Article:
Douglas London is a retired Senior CIA Operations Officer and an Adjunct Associate Professor at Georgetown University's Center for Security Studies.

To say he knows something about national security and threat detection is an understatement.

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Mandel Ngan/AFP via Getty Images; David Becker/Getty Images

From the time President Donald Trump first announced his candidacy, he and his followers have used Hillary Clinton as a rallying point. Three years after the election, Trump's MAGA rallies and followers still trot out chants of "Lock her up" and similar rhetoric online.

But conservative commentator, consultant, editorialist, lecturer and military historian Max Boot has had it with the deflection to former Secretary of State Clinton. In a new OpEd in The Washington Post, Boot states in no uncertain terms that Trump, his associates and his acolytes in the GOP need to knock it off.

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U.S. Ambassador to the United Nations Nikki Haley makes a speech during the United Nations General Assembly 30th plenary meeting at the United Nations Headquarters in New York, on November 01, 2018. (Photo by Atilgan Ozdil/Anadolu Agency/Getty Images)

The Republican Party—or more specifically the Trump White House—is being called out again for hypocrisy. Members of the administration of President Donald Trump used unsecured devices, private servers and even public social media channels to conduct official government business.

However throughout the Trump 2016 presidential campaign, allegations against former Secretary of State Hillary Clinton abounded regarding similar activity. Chants of "lock her up" over emails that were thoroughly investigated by a Republican led Congress and several federal agencies were prevalent during Trump MAGA rallies and still pop up today.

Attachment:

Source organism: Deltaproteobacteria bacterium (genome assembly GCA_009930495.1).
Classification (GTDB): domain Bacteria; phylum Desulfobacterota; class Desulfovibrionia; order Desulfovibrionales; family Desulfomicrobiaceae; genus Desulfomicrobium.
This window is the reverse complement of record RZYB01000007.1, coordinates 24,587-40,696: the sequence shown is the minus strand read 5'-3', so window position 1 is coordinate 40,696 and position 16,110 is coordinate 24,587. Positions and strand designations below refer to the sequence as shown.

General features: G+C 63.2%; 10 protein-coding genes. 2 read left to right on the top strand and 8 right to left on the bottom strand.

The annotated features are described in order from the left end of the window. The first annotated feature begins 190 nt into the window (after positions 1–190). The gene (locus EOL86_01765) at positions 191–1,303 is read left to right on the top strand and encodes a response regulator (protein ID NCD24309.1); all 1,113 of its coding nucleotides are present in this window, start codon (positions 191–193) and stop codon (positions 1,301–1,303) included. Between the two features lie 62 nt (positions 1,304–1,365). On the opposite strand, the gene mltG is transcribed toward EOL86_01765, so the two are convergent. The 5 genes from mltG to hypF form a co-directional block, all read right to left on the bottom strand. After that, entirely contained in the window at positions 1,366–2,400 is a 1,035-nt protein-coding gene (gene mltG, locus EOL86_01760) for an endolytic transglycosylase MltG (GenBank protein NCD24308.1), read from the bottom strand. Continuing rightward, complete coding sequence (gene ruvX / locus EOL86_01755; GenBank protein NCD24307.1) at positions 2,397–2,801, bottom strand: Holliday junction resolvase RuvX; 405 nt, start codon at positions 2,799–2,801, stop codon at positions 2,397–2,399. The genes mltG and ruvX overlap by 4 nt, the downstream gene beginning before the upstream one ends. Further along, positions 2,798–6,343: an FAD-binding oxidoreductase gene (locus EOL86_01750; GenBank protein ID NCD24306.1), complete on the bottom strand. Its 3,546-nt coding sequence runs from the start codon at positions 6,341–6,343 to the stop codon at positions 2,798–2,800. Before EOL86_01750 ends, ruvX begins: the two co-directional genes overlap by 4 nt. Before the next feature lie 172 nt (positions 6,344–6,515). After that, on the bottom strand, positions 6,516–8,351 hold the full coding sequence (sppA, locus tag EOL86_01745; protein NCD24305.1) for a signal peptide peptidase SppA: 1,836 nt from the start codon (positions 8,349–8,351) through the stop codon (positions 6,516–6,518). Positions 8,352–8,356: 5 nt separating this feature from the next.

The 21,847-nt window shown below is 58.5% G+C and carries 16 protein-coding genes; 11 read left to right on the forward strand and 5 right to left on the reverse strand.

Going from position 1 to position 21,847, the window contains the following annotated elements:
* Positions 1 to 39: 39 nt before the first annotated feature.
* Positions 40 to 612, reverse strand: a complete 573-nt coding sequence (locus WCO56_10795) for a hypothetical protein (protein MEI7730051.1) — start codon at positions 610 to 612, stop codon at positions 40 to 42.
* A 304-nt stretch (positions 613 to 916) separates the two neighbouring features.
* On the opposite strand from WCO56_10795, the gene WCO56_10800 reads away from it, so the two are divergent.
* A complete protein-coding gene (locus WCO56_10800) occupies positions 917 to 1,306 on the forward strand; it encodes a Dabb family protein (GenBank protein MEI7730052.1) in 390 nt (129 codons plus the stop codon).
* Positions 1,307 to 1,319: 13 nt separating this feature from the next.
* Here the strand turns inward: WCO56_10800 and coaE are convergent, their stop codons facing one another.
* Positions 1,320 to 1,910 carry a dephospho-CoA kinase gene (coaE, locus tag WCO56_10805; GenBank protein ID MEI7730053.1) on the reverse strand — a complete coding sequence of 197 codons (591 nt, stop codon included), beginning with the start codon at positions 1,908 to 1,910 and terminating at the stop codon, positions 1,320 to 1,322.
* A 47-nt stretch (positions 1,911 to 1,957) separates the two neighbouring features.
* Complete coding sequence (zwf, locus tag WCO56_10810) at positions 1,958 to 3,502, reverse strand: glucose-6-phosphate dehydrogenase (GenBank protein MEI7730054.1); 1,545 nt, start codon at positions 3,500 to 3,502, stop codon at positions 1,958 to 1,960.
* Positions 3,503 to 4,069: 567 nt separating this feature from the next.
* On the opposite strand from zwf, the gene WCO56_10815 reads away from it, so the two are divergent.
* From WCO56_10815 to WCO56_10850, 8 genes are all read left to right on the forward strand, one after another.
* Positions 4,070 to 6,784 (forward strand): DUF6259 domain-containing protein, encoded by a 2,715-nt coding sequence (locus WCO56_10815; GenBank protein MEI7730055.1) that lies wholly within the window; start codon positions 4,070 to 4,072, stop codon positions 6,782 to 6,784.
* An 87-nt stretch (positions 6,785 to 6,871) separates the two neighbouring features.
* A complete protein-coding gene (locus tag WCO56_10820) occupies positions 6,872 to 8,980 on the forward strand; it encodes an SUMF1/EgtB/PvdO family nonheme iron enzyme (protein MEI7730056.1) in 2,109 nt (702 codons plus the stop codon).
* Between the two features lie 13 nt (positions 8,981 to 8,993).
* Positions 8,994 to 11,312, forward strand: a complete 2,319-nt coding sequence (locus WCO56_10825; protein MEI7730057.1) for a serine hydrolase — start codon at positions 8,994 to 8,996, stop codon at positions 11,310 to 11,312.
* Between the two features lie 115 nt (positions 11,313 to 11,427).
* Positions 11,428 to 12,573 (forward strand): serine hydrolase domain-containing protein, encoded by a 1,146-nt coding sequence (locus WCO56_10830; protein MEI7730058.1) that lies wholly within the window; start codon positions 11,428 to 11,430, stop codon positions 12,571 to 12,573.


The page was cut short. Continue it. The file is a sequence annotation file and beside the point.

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Department of State

There's little reason to think that the Trump administration prioritizes fact checking, as most recently evidenced by reports that the deputy assistant secretary in the State Department's Bureau of Conflict and Stability Operations submitted a heavily embellished resumé and a fake Time Magazine cover with her face on it to boost her credibility for the job.

Mina Chang falsely asserted that she had a Harvard degree and a former job at the United Nations. She claimed to have spoken at the Republican and Democratic National Conventions, while also leading reviewers to believe she testified before Congress.

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Tom Williams/CQ-Roll Call, Inc via Getty Images // Alex Wroblewski/Getty Images

You may recall that Congressman Matt Gaetz (R-FL) recently tried to infiltrate the closed-door testimony of White House Deputy Assistant Fiona Hill as she answered questions regarding President Donald Trump as part of the impeachment inquiry against him.

Gaetz is not on the House Foreign Affairs, Intelligence, or Oversight Committees, which are overseeing the inquiry, but he nevertheless believed he was entitled to be there. The House Parliamentarian disagreed, and Gaetz was ejected.

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WhiteHouse.gov

President Donald Trump took a trip to visit a portion of the replaced fencing along the United States border with Mexico. The new bollard style fence is going to an area where fencing already existed.

The President also took the opportunity to talk up his border wall to the press.

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US President Donald Trump speaks during a "Make America Great Again" rally at Aaron Bessant Amphitheater in Panama City Beach, Florida on May 8, 2019. (Photo by Brendan Smialowski / AFP) (Photo credit should read BRENDAN SMIALOWSKI/AFP/Getty Images)

A mysterious whistleblower complaint relating to President Donald Trump's interactions with an unnamed foreign leader is setting the stage for heightened discord between Congress and White House intelligence officials.

According to Washington Post reporters Greg Miller, Ellen Nakashima and Shane Harris, the complaint—filed August 12—involves a "promise" from Trump to another world leader that the whistleblower found concerning.

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